BEIJING--In a rare high-level protest to Prime Minister Shinzo Abe’s visit to Yasukuni Shrine, a Chinese government leader called on Abe to take concrete steps to keep strained bilateral relations from worsening further.
“Abe must admit and correct his mistake and eliminate the harmful influence (of his visit) by real action,” state councilor Yang Jiechi, whose position is on the same level as vice premier, said in a statement on Dec. 28.
“The visit is never an issue of internal affairs of Japan or of an individual,” the statement said. “It is an issue that has bearings on the political foundation for the relationship between Japan and the international community.”
When Abe visited Yasukuni Shrine, which memorializes 14 Class-A war criminals along with Japan’s war dead, on Dec. 26, Chinese Foreign Minister Wang Yi summoned Masato Kitera, Japan’s ambassador to China, and lodged a protest.
The Chinese government demonstrated its strong stance not only to Japan but also to the Chinese public by raising the level of protest with the statement from a state councilor.
Even when former Prime Minister Junichiro Koizumi made repeated visits to Yasukuni Shrine during the 2000s, a vice premier-level Chinese official did not issue a protest.
There is a possibility that China will take countermeasures depending on the response from the Abe administration.
“(The Chinese government) cannot allow itself to be seen by the public as taking a soft stance against Japan,” a researcher at a think tank said.
Around China, no public outrage was seen in the days following Abe's shrine visit, as far as any cancellation of Japan-related events or demonstration.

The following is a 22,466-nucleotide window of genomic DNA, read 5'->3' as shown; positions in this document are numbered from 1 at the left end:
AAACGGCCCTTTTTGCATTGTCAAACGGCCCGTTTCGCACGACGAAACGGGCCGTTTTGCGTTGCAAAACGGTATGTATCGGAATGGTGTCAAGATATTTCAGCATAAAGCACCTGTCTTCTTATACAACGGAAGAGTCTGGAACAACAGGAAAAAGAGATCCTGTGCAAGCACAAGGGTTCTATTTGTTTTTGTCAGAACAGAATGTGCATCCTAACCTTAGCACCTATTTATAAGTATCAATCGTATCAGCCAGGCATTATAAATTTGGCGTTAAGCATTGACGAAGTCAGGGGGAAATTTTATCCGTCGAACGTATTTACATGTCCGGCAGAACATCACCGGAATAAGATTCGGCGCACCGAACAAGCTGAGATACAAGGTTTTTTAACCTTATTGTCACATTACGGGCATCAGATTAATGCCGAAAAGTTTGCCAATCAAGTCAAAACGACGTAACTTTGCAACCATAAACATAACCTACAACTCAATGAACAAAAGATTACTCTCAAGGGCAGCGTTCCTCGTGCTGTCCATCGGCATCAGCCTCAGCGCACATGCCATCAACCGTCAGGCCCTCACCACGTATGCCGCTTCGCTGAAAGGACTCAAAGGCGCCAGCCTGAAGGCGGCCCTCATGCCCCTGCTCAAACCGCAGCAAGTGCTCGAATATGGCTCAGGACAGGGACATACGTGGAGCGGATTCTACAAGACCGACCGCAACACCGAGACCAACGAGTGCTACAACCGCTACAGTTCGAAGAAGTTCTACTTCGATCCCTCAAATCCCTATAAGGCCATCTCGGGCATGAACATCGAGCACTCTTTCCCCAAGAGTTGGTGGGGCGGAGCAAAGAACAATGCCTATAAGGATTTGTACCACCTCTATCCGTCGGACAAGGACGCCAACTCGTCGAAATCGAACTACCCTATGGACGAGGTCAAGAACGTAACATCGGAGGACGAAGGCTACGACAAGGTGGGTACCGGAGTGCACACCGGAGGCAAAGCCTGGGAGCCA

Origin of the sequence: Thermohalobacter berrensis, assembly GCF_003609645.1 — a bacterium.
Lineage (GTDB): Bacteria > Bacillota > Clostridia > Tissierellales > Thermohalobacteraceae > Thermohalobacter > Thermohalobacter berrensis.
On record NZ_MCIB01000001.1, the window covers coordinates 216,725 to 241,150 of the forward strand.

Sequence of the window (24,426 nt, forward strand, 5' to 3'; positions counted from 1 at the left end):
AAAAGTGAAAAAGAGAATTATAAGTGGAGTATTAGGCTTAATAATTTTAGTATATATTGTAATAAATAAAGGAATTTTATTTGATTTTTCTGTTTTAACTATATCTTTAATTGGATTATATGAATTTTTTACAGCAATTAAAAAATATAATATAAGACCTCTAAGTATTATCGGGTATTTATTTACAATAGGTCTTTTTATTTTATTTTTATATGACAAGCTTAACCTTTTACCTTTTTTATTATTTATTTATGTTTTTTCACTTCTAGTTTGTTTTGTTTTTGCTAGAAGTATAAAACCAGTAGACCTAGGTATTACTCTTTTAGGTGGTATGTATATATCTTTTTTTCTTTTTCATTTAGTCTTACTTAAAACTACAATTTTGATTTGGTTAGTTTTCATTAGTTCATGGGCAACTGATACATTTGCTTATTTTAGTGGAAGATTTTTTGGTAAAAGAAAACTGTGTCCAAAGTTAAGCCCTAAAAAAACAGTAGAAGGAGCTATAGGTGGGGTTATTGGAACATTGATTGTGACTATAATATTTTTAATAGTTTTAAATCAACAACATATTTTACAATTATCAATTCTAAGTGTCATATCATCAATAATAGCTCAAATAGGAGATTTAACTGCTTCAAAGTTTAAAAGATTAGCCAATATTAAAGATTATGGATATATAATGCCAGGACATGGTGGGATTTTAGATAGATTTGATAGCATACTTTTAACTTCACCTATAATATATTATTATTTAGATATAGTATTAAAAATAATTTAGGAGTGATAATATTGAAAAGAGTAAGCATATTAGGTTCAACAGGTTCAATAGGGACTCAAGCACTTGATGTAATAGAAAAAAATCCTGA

In Guangzhou, Guangdong province, an event featuring Japanese anime and games opened Dec. 28 as scheduled.
The event was called off last year amid tensions between China and Japan after Tokyo’s decision to put the Senkaku Islands under state ownership sparked anti-Japan demonstrations around the country. Beijing also claims the islands in the East China Sea, which it calls Diaoyu.
No major protests to Abe’s visit were reported on Dec. 28, apparently under a government policy to crack down on such demonstrations.
China began promoting economic and other private-sector exchanges with Japan after Abe, who took office last December, refrained from visiting Yasukuni Shrine on the Aug. 15th anniversary of the end of World War II.
However, a senior official of a government-affiliated think tank said, “There is a good chance that a mood of self-restraint will spread once again (to exchanges between the two countries).”
A survey by an organization under the Global Times, a newspaper known for its patriotic tone, found that 70 percent of about 1,000 respondents are angry at Abe’s visit to Yasukuni Shrine.
More than 67 percent supported sanctions against Japanese companies that make contributions to the shrine, while 55 percent favored refraining from traveling to Japan.
(This article was written by Koichiro Ishida in Beijing and Kentaro Koyama in Guangzhou.)
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